An Interview with Kristen Radtke
Words By Dani Hedlund
What inspired you to write Imagine Wanting Only This?
I was writing about abandoned places, aftermath, and hidden histories for a long time—just as essays. I didn’t realize it was a book. Eventually I recognized that the essays all had something in common. It wasn’t necessarily an inspiration as much as it was a “realizing” or “coming around to” project.
The comic memoir is an unconventional medium for you to be writing in. Have you always wanted to convey your story in this way or did your book come together when you realized you couldn’t stop drawing?
I originally envisioned this memoir as a book of prose essays. In the same way I came around to the subject, I came around to the medium. My last semester of graduate school, I decided to make an essay in comics. I really liked the idea but it was labor intensive. I wasn’t confident in my ability to draw cartoons, although I had been drawing for a long time. It was a different style. I pushed myself to do a little bit more, then a little bit more. Eventually I gave in to the idea that it all had to be comics.
As an author, what was it like creating this book where you were very open about the issues you were going through and the demons you exposed to light?
It seemed natural to me and it also seemed necessary to the project. I drew myself so many times that I became really honest about myself as a character. I also think that our mistakes and our flaws are what make books more interesting. I’ve always been drawn to books where I see the memoirist or the protagonist make mistakes. I was not worried about exposing my flaws. I worried more about how I represented other people than how I represented myself.
When did you start this project?
I started in graduate school—a very different draft was my graduate school thesis. My thesis was primarily prose, when it was still an essay collection about ruins and abandoned cities. I had included some graphics—a few of the comics in my book are early versions of those. All in all, I would say the project spanned five years but it took me a year or more to understand that the whole book had to be graphic. And then I wrote an entire graphic version that was one hundred and fifty pages, which I later rewrote.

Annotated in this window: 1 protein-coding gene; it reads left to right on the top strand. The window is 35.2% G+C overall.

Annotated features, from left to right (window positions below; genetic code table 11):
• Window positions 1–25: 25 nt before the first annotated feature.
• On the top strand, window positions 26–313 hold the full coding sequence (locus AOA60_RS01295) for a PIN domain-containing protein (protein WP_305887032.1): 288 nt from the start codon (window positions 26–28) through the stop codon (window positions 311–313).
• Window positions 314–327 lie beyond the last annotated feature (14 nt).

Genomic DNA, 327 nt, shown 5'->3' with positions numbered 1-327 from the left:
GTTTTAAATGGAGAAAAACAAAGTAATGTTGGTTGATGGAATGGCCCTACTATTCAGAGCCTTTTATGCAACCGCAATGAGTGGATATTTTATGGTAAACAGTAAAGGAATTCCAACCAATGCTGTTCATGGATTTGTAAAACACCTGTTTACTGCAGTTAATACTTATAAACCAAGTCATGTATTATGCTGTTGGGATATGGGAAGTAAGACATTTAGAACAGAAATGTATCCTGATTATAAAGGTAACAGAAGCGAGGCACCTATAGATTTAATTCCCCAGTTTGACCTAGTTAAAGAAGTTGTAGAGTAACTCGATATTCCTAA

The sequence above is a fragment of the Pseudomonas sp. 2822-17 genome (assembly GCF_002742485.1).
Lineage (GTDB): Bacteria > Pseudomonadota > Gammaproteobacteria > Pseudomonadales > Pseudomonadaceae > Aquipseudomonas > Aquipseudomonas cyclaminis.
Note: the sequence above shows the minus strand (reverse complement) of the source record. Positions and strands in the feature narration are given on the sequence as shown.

How long does it take you to finish a page?
If I am just drawing a picture of us in a room having a conversation—myself and you—I can finish a page quickly. If it’s a face I am used to drawing, it will take me half an hour. A landscape takes much longer, and I never know why. Sometimes if I am distracted, going slower, or not sure how something is supposed to look, it can take two days. Filling a page is more boring labor than writing. After I know what a drawing is going to be, it’s just execution. I think, with writing, there are still a few more discoveries to be had. Certainly there are in drawing too; I can make something bigger or I can work with shading. Basically when I see something in my head, I translate that directly onto the page. For me, the only way I was able to finish a book like this on top of my day job, on top of a lot of freelance work, on top of life, is something I can come home to, tired, and still work. I can do that with drawing but I can’t do that with writing. Anybody with a day job knows that coming home at seven and trying to be fresh with ideas is difficult. For me, stumbling into graphics is what enabled me to finish my project on top of having a job.
What is your storyboarding process like?